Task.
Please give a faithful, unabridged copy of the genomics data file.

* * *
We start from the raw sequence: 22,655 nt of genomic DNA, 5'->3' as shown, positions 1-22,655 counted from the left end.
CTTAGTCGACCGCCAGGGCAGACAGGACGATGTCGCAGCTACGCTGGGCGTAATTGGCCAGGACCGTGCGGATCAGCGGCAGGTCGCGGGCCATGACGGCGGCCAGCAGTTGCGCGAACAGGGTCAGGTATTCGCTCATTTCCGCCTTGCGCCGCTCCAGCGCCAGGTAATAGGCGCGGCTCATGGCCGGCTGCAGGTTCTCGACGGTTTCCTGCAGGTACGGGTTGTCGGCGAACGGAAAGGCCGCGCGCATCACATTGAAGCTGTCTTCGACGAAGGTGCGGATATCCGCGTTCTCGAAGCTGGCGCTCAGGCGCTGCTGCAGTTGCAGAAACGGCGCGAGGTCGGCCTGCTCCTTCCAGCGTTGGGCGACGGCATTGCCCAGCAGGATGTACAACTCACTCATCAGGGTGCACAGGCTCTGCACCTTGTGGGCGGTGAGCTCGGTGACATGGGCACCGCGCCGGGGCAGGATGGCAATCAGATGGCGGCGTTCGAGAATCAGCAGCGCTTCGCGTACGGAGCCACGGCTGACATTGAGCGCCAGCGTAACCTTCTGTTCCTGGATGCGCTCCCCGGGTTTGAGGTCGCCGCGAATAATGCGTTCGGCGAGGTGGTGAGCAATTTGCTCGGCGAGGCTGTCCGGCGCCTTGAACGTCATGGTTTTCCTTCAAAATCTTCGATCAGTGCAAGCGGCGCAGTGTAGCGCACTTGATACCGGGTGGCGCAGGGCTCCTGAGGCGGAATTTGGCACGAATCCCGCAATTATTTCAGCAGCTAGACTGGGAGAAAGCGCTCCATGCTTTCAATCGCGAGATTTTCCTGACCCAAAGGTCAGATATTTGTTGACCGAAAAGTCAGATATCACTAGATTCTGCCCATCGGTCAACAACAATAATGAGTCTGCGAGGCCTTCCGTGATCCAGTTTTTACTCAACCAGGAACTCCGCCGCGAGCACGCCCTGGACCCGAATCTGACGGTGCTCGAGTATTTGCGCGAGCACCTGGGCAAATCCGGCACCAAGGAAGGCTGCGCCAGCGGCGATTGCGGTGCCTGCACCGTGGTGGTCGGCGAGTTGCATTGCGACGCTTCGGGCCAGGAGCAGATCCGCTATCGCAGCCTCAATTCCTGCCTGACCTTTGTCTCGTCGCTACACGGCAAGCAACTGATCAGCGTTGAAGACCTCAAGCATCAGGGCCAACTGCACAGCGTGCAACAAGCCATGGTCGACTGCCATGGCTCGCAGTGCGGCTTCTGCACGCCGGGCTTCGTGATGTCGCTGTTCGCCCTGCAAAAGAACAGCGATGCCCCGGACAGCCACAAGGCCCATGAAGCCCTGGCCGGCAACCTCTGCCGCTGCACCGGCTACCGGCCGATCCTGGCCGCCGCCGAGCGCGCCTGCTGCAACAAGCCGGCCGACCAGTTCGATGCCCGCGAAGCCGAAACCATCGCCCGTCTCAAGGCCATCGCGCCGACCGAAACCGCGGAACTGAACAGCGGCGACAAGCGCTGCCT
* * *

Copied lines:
We start from the raw sequence: 22,655 nt of genomic DNA, 5'->3' as shown, positions 1-22,655 counted from the left end.
CTTAGTCGACCGCCAGGGCAGACAGGACGATGTCGCAGCTACGCTGGGCGTAATTGGCCAGGACCGTGCGGATCAGCGGCAGGTCGCGGGCCATGACGGCGGCCAGCAGTTGCGCGAACAGGGTCAGGTATTCGCTCATTTCCGCCTTGCGCCGCTCCAGCGCCAGGTAATAGGCGCGGCTCATGGCCGGCTGCAGGTTCTCGACGGTTTCCTGCAGGTACGGGTTGTCGGCGAACGGAAAGGCCGCGCGCATCACATTGAAGCTGTCTTCGACGAAGGTGCGGATATCCGCGTTCTCGAAGCTGGCGCTCAGGCGCTGCTGCAGTTGCAGAAACGGCGCGAGGTCGGCCTGCTCCTTCCAGCGTTGGGCGACGGCATTGCCCAGCAGGATGTACAACTCACTCATCAGGGTGCACAGGCTCTGCACCTTGTGGGCGGTGAGCTCGGTGACATGGGCACCGCGCCGGGGCAGGATGGCAATCAGATGGCGGCGTTCGAGAATCAGCAGCGCTTCGCGTACGGAGCCACGGCTGACATTGAGCGCCAGCGTAACCTTCTGTTCCTGGATGCGCTCCCCGGGTTTGAGGTCGCCGCGAATAATGCGTTCGGCGAGGTGGTGAGCAATTTGCTCGGCGAGGCTGTCCGGCGCCTTGAACGTCATGGTTTTCCTTCAAAATCTTCGATCAGTGCAAGCGGCGCAGTGTAGCGCACTTGATACCGGGTGGCGCAGGGCTCCTGAGGCGGAATTTGGCACGAATCCCGCAATTATTTCAGCAGCTAGACTGGGAGAAAGCGCTCCATGCTTTCAATCGCGAGATTTTCCTGACCCAAAGGTCAGATATTTGTTGACCGAAAAGTCAGATATCACTAGATTCTGCCCATCGGTCAACAACAATAATGAGTCTGCGAGGCCTTCCGTGATCCAGTTTTTACTCAACCAGGAACTCCGCCGCGAGCACGCCCTGGACCCGAATCTGACGGTGCTCGAGTATTTGCGCGAGCACCTGGGCAAATCCGGCACCAAGGAAGGCTGCGCCAGCGGCGATTGCGGTGCCTGCACCGTGGTGGTCGGCGAGTTGCATTGCGACGCTTCGGGCCAGGAGCAGATCCGCTATCGCAGCCTCAATTCCTGCCTGACCTTTGTCTCGTCGCTACACGGCAAGCAACTGATCAGCGTTGAAGACCTCAAGCATCAGGGCCAACTGCACAGCGTGCAACAAGCCATGGTCGACTGCCATGGCTCGCAGTGCGGCTTCTGCACGCCGGGCTTCGTGATGTCGCTGTTCGCCCTGCAAAAGAACAGCGATGCCCCGGACAGCCACAAGGCCCATGAAGCCCTGGCCGGCAACCTCTGCCGCTGCACCGGCTACCGGCCGATCCTGGCCGCCGCCGAGCGCGCCTGCTGCAACAAGCCGGCCGACCAGTTCGATGCCCGCGAAGCCGAAACCATCGCCCGTCTCAAGGCCATCGCGCCGACCGAAACCGCGGAACTGAACAGCGGCGACAAGCGCTGCCT